The unique Tasmanian Aboriginal cultural practice of shell necklace making is continuing, assisted through a number of four-week residencies at Cape Barren and Flinders Island in 2002. The residencies came about as the result of a partnership between Arts Tasmania, the Australia Council, the Flinders Island Aboriginal Association and the Cape Barren Island Aboriginal Association.
The residencies were developed to encourage the passing on of the traditional skills and cultural practices involved in making the shell necklaces. The small number of shell necklace makers remaining in the Tasmanian Aboriginal community make it critical that knowledge and skills held by these Aboriginal Elder makers are handed down to the next generation.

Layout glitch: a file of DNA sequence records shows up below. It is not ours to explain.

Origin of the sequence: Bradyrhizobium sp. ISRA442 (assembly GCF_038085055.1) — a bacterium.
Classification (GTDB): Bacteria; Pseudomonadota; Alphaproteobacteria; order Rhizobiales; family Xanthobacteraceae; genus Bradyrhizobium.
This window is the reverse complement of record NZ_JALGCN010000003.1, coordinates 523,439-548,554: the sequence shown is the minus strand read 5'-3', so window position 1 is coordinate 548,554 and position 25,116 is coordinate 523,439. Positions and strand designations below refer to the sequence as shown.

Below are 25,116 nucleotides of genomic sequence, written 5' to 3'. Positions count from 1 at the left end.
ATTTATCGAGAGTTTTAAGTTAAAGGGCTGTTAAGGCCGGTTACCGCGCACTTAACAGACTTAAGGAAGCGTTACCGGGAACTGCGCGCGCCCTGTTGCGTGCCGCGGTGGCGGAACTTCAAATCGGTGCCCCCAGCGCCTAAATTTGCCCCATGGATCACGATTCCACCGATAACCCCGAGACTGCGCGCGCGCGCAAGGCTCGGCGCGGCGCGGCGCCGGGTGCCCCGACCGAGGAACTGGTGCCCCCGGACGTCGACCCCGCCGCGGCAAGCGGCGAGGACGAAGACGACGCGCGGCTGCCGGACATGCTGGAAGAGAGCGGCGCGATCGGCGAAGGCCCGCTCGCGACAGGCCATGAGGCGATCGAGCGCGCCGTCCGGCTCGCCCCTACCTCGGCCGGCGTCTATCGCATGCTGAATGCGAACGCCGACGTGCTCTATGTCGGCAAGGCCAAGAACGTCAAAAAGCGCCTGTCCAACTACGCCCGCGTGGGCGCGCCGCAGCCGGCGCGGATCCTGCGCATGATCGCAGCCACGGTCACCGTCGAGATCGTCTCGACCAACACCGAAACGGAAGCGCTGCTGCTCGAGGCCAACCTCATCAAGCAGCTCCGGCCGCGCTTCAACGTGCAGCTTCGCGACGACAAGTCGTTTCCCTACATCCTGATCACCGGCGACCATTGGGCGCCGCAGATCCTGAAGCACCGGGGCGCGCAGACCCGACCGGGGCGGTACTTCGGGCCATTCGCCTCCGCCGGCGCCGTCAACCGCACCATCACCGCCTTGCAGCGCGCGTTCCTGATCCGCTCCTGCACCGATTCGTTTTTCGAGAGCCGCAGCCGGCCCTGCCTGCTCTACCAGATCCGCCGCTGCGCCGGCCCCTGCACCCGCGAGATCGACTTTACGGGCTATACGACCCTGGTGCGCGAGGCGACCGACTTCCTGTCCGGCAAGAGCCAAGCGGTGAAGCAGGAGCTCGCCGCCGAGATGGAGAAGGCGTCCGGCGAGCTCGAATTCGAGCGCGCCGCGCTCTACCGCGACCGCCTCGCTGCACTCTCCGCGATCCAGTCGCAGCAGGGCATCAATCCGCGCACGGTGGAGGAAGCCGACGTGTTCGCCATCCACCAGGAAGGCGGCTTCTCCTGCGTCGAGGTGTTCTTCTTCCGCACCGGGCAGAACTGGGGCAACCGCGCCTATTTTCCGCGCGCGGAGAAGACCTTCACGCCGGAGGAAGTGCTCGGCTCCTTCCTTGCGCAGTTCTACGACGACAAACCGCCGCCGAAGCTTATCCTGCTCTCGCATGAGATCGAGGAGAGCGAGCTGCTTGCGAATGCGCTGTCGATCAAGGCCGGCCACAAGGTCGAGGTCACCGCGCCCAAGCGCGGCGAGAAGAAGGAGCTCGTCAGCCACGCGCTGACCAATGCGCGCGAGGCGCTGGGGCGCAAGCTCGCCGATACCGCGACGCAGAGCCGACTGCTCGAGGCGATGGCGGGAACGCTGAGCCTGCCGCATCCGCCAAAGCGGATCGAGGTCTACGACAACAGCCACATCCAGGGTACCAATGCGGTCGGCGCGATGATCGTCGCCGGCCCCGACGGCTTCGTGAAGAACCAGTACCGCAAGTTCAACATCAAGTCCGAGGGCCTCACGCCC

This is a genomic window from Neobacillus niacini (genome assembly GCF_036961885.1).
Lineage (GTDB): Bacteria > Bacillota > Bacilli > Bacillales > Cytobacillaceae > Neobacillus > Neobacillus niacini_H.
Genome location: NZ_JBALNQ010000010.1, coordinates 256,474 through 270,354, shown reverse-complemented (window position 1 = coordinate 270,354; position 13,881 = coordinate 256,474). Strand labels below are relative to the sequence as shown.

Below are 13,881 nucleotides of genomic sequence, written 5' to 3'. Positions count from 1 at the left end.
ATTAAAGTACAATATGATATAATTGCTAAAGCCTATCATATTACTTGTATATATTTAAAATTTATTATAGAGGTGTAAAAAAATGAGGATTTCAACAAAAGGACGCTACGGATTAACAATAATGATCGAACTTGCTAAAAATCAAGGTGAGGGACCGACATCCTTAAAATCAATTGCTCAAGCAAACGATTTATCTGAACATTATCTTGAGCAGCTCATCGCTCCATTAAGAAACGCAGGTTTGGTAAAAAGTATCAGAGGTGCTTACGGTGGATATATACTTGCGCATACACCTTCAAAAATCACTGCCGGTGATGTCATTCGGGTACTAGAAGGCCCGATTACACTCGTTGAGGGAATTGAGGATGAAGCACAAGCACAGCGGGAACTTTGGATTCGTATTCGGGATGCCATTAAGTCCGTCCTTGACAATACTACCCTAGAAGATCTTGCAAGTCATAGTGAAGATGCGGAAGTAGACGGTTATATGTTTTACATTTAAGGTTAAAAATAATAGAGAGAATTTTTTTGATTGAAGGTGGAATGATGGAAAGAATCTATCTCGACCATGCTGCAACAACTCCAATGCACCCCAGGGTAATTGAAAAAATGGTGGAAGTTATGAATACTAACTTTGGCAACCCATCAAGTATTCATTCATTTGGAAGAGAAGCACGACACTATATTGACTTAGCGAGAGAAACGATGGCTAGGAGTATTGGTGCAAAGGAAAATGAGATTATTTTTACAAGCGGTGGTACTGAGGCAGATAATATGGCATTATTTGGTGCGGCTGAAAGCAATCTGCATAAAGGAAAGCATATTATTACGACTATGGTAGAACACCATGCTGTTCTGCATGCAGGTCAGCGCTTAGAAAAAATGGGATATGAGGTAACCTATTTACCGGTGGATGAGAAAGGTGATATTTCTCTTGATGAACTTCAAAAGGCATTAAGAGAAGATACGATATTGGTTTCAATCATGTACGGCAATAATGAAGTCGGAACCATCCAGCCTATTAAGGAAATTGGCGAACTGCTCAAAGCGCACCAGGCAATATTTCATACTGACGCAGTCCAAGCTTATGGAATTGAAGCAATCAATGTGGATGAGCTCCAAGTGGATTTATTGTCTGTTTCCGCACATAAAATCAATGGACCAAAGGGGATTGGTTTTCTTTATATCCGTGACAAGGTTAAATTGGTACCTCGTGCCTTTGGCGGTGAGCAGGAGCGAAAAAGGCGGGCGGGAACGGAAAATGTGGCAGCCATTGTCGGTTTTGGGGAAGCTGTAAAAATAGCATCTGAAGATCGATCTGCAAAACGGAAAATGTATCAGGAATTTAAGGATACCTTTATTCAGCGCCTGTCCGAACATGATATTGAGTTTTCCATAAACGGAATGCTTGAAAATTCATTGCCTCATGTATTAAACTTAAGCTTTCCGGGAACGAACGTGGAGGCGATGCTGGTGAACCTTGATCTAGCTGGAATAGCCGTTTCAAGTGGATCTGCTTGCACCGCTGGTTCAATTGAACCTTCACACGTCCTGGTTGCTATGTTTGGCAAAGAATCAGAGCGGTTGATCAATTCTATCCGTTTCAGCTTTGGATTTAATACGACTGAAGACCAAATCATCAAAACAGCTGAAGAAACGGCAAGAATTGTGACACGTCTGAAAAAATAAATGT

Each residency allowed for an Elder necklace maker to work with another Elder or a younger Tasmanian Aboriginal woman as mentor and student. All aspects of shell necklace making are undertaken during the residencies. The project emphasised that the making of these shell necklaces is a cultural heritage right of Tasmanian Aboriginal women’s heritage.
To support this project and assist the continuation of the significant practice of shell necklace making, work is also underway on investigating the health of the shell beds and their sustainablity. Environmental conditions are depleting the availability of the shell stock, a limited resource at best, and reports from the women undertaking these residences noted pollution effects on the marine environment for collecting of shells. The aim is to seek scientific advice on the impact of the environment on future stocks to inform the Aboriginal Community in the management, preservation and protection of the areas used for collecting the shells. The future of this cultural tradition is dependent on this knowledge.
Programs such as these residencies will help ensure that future generations of Tasmanians and visitors can experience the extensive history of the necklaces and appreciate their unique qualities.